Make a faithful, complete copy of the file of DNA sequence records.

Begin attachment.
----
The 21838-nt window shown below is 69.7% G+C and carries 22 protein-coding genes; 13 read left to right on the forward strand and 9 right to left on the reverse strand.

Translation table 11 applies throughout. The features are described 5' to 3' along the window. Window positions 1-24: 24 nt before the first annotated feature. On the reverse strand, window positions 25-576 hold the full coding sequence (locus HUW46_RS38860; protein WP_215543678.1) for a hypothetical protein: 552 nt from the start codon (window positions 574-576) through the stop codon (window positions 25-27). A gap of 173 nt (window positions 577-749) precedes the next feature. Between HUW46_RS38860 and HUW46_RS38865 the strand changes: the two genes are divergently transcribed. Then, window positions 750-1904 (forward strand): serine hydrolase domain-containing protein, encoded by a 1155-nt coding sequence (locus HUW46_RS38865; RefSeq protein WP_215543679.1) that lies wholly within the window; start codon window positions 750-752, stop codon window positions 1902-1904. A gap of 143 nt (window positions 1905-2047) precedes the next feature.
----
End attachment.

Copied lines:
The 21838-nt window shown below is 69.7% G+C and carries 22 protein-coding genes; 13 read left to right on the forward strand and 9 right to left on the reverse strand.

Translation table 11 applies throughout. The features are described 5' to 3' along the window. Window positions 1-24: 24 nt before the first annotated feature. On the reverse strand, window positions 25-576 hold the full coding sequence (locus HUW46_RS38860; protein WP_215543678.1) for a hypothetical protein: 552 nt from the start codon (window positions 574-576) through the stop codon (window positions 25-27). A gap of 173 nt (window positions 577-749) precedes the next feature. Between HUW46_RS38860 and HUW46_RS38865 the strand changes: the two genes are divergently transcribed. Then, window positions 750-1904 (forward strand): serine hydrolase domain-containing protein, encoded by a 1155-nt coding sequence (locus HUW46_RS38865; RefSeq protein WP_215543679.1) that lies wholly within the window; start codon window positions 750-752, stop codon window positions 1902-1904. A gap of 143 nt (window positions 1905-2047) precedes the next feature.